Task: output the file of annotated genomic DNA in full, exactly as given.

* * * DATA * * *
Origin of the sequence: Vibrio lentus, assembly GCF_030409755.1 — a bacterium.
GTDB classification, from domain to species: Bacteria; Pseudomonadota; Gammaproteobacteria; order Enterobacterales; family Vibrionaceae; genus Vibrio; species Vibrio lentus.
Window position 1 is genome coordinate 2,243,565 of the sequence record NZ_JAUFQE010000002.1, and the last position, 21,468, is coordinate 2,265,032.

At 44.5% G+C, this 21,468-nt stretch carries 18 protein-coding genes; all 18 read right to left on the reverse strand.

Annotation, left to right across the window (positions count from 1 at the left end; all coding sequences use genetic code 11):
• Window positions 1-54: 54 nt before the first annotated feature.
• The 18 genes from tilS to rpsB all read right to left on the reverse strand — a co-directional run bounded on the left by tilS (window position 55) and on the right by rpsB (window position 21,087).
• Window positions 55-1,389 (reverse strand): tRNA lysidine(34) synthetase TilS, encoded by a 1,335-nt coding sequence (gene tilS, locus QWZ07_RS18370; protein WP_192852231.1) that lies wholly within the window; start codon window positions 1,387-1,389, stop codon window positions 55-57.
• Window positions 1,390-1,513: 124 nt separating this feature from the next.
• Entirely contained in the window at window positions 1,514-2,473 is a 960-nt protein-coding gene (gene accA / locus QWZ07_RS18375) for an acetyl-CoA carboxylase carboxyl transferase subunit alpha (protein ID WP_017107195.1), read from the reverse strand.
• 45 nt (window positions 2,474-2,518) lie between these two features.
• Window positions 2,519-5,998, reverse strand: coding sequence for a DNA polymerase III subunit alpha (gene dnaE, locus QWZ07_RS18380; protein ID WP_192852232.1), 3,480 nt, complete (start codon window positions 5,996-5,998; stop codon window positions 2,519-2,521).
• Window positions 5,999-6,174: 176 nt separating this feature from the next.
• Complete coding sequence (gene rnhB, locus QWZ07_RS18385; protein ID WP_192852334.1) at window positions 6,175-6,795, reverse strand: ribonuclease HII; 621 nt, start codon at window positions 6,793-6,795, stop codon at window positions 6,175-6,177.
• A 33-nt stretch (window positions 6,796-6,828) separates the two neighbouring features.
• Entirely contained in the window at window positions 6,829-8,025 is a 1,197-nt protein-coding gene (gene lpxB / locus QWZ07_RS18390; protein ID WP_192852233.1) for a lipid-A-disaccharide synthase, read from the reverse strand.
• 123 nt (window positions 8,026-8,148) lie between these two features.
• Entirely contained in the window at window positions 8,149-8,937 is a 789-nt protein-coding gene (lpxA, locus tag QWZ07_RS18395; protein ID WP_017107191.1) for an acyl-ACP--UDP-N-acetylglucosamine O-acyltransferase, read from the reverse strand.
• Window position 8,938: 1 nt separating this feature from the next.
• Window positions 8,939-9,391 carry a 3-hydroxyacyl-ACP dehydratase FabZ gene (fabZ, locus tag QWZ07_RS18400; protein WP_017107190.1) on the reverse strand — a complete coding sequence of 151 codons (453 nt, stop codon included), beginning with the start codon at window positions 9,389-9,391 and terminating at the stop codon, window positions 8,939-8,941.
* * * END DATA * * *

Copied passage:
Origin of the sequence: Vibrio lentus, assembly GCF_030409755.1 — a bacterium.
GTDB classification, from domain to species: Bacteria; Pseudomonadota; Gammaproteobacteria; order Enterobacterales; family Vibrionaceae; genus Vibrio; species Vibrio lentus.
Window position 1 is genome coordinate 2,243,565 of the sequence record NZ_JAUFQE010000002.1, and the last position, 21,468, is coordinate 2,265,032.

At 44.5% G+C, this 21,468-nt stretch carries 18 protein-coding genes; all 18 read right to left on the reverse strand.

Annotation, left to right across the window (positions count from 1 at the left end; all coding sequences use genetic code 11):
• Window positions 1-54: 54 nt before the first annotated feature.
• The 18 genes from tilS to rpsB all read right to left on the reverse strand — a co-directional run bounded on the left by tilS (window position 55) and on the right by rpsB (window position 21,087).
• Window positions 55-1,389 (reverse strand): tRNA lysidine(34) synthetase TilS, encoded by a 1,335-nt coding sequence (gene tilS, locus QWZ07_RS18370; protein WP_192852231.1) that lies wholly within the window; start codon window positions 1,387-1,389, stop codon window positions 55-57.
• Window positions 1,390-1,513: 124 nt separating this feature from the next.
• Entirely contained in the window at window positions 1,514-2,473 is a 960-nt protein-coding gene (gene accA / locus QWZ07_RS18375) for an acetyl-CoA carboxylase carboxyl transferase subunit alpha (protein ID WP_017107195.1), read from the reverse strand.
• 45 nt (window positions 2,474-2,518) lie between these two features.
• Window positions 2,519-5,998, reverse strand: coding sequence for a DNA polymerase III subunit alpha (gene dnaE, locus QWZ07_RS18380; protein ID WP_192852232.1), 3,480 nt, complete (start codon window positions 5,996-5,998; stop codon window positions 2,519-2,521).
• Window positions 5,999-6,174: 176 nt separating this feature from the next.
• Complete coding sequence (gene rnhB, locus QWZ07_RS18385; protein ID WP_192852334.1) at window positions 6,175-6,795, reverse strand: ribonuclease HII; 621 nt, start codon at window positions 6,793-6,795, stop codon at window positions 6,175-6,177.
• A 33-nt stretch (window positions 6,796-6,828) separates the two neighbouring features.
• Entirely contained in the window at window positions 6,829-8,025 is a 1,197-nt protein-coding gene (gene lpxB / locus QWZ07_RS18390; protein ID WP_192852233.1) for a lipid-A-disaccharide synthase, read from the reverse strand.
• 123 nt (window positions 8,026-8,148) lie between these two features.
• Entirely contained in the window at window positions 8,149-8,937 is a 789-nt protein-coding gene (lpxA, locus tag QWZ07_RS18395; protein ID WP_017107191.1) for an acyl-ACP--UDP-N-acetylglucosamine O-acyltransferase, read from the reverse strand.
• Window position 8,938: 1 nt separating this feature from the next.
• Window positions 8,939-9,391 carry a 3-hydroxyacyl-ACP dehydratase FabZ gene (fabZ, locus tag QWZ07_RS18400; protein WP_017107190.1) on the reverse strand — a complete coding sequence of 151 codons (453 nt, stop codon included), beginning with the start codon at window positions 9,389-9,391 and terminating at the stop codon, window positions 8,939-8,941.